Ladder standoff ready

Ladder standoff in use.

Orthographic plan of the ladder standoff, showing views of the standoff from above (upper right), looking toward the wall (lower right), and parallel to the wall (lower left). The two major sections, the beam that lies against the wall and the frame that connects the ladder to the frame, fit together mortise-and-tenon fashion and are pinned together by two bolts. The beam is shown in blue, the frame in lavender, and the two attachment faces in green.

Reinstalling the treble’s rope boss (2011 Nov) was dangerous for the person balancing at the top of the ladder, because the rope bosses are located so far out from the wall.  It was clear that for safety’s sake the tower needed a ladder standoff, a device to hold the top of the ladder out several feet from the wall, under the rope bosses.

A little investigation showed that commercially available ladder standoffs are not suited to our needs, being designed for painters and gutter installers working around house eaves.  Because three of the ringing chamber walls are interrupted by tall windows, the standoff needs a base wide enough to span from a corner over to the opposite side of the window, or approximately eight feet.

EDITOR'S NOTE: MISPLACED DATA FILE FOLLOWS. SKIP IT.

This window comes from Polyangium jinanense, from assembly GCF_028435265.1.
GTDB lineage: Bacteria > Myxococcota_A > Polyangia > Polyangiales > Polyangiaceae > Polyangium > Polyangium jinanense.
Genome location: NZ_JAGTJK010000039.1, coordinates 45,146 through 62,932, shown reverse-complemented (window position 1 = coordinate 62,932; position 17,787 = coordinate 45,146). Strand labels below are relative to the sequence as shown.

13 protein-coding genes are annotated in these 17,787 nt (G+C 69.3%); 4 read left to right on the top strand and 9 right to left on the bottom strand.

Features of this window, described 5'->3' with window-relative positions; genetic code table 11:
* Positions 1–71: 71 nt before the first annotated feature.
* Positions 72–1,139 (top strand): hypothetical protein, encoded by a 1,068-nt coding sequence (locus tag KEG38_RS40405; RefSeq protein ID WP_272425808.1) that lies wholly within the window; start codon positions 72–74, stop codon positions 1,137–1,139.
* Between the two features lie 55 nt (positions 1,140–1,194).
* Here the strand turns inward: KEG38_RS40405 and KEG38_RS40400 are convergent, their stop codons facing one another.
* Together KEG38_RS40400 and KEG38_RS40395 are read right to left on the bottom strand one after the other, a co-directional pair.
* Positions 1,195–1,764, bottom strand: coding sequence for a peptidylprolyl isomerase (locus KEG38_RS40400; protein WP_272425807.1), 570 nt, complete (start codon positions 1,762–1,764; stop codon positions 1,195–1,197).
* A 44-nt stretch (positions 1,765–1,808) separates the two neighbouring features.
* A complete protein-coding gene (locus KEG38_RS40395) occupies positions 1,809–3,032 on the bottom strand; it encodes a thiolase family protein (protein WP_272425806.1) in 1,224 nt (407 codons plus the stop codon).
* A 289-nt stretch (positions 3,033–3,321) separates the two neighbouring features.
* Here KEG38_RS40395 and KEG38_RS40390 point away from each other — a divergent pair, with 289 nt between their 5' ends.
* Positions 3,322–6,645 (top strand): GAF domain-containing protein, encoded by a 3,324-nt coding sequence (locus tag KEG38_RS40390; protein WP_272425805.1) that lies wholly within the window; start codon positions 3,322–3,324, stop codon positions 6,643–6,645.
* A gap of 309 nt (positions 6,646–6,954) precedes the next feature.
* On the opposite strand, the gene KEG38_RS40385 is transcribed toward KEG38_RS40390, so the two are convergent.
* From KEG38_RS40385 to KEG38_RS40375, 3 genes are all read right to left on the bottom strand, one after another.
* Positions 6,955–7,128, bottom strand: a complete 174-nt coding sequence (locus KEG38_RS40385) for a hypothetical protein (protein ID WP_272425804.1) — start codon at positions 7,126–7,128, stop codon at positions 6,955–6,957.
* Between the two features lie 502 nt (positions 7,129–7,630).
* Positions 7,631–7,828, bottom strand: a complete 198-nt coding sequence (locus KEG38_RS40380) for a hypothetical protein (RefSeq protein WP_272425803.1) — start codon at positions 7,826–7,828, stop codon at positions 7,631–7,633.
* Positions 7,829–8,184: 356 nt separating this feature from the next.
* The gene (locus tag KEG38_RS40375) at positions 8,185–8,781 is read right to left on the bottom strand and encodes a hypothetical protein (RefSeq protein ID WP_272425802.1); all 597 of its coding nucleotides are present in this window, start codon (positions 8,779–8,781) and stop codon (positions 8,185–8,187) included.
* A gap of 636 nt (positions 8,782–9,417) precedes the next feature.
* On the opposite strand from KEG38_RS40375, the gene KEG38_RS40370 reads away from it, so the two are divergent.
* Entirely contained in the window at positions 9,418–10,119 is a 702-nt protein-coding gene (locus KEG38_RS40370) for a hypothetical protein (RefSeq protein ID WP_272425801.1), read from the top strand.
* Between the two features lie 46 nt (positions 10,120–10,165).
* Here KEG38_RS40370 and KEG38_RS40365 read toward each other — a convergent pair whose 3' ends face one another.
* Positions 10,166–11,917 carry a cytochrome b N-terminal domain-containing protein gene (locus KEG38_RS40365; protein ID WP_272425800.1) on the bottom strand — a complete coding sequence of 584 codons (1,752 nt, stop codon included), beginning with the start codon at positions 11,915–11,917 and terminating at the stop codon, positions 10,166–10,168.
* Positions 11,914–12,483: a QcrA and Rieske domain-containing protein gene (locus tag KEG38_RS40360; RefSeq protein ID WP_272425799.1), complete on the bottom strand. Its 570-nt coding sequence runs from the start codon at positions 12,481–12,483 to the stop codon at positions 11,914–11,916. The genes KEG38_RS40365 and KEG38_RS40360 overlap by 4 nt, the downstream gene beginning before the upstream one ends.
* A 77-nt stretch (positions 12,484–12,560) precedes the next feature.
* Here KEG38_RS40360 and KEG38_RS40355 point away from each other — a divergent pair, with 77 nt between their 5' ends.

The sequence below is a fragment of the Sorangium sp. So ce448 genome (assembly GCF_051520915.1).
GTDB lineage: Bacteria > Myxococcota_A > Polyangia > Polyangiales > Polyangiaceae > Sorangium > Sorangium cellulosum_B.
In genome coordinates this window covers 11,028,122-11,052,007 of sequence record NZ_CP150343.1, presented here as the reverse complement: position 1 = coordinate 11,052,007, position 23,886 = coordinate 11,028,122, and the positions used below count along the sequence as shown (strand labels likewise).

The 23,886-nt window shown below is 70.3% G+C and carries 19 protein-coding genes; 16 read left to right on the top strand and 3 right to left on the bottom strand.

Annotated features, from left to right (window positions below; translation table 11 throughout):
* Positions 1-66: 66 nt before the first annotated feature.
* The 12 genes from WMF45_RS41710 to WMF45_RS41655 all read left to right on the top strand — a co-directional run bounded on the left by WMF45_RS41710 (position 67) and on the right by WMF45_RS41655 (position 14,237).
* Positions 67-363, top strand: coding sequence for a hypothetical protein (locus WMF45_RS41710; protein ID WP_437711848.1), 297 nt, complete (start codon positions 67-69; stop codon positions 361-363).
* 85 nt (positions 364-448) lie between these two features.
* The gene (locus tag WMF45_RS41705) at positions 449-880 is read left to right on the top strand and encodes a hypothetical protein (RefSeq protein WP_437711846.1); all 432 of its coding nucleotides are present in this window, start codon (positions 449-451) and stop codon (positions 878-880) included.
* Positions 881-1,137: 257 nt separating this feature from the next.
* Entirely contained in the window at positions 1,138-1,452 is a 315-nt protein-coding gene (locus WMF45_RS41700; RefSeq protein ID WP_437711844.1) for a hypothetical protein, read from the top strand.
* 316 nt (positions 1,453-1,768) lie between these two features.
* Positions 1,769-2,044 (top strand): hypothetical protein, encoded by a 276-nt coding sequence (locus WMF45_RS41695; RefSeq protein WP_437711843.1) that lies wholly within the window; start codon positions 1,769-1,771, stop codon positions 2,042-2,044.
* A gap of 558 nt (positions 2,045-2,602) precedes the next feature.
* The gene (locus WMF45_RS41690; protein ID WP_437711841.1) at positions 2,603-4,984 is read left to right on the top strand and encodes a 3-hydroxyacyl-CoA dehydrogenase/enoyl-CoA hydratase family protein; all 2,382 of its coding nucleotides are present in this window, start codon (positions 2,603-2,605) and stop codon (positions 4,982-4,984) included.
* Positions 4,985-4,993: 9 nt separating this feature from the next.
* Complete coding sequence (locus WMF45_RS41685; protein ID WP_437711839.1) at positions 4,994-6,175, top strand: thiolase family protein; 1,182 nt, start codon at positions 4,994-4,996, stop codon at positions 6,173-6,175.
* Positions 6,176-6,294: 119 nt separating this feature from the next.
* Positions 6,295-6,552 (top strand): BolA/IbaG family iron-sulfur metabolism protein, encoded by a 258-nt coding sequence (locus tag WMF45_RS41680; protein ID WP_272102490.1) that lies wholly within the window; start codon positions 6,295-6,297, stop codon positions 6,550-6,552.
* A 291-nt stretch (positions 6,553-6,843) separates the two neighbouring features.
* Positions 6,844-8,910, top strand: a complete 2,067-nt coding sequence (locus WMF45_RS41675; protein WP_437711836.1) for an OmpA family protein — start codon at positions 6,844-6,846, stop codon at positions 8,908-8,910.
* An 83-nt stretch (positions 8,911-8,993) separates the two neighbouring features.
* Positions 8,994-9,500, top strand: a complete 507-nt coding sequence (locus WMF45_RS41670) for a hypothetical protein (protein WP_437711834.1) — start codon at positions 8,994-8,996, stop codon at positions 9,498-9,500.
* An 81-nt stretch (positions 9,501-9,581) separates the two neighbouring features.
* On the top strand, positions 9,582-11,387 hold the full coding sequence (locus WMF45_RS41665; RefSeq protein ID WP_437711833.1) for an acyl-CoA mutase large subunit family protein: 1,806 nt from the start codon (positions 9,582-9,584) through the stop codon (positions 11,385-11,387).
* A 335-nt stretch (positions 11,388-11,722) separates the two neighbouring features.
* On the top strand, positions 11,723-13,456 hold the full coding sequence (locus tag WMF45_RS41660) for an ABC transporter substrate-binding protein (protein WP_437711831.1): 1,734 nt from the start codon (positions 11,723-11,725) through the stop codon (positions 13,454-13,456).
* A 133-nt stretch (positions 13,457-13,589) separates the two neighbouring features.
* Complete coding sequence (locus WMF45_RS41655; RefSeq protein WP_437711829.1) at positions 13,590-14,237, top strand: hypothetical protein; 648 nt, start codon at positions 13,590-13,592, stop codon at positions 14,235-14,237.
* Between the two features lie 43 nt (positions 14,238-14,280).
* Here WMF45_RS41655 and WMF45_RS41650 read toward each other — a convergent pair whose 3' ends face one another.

Over the intervening months Thomas built a ladder standoff suited to the tower’s particular needs.  It is wooden, mostly of 1x3s stiffened with 1x2s glued and screwed at right angles in an L or T beam configuration.  Its two major sections, the 8′ wall beam and the square frame, separate for storage and are connected with two bolts.  The square frame is clamped to the ladder by two faces shaped to match the channels of the ladder, and clamped to the frame by three bolts each.  Tomorrow we’ll try it out for reattaching the remaining rope bosses.

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3 thoughts on “Ladder standoff ready

  1. Pingback: Rope bosses re-fastened · 2012Apr04We | miamibells

  2. Pingback: The 6′s rope boss, fallen and replaced | miamibells

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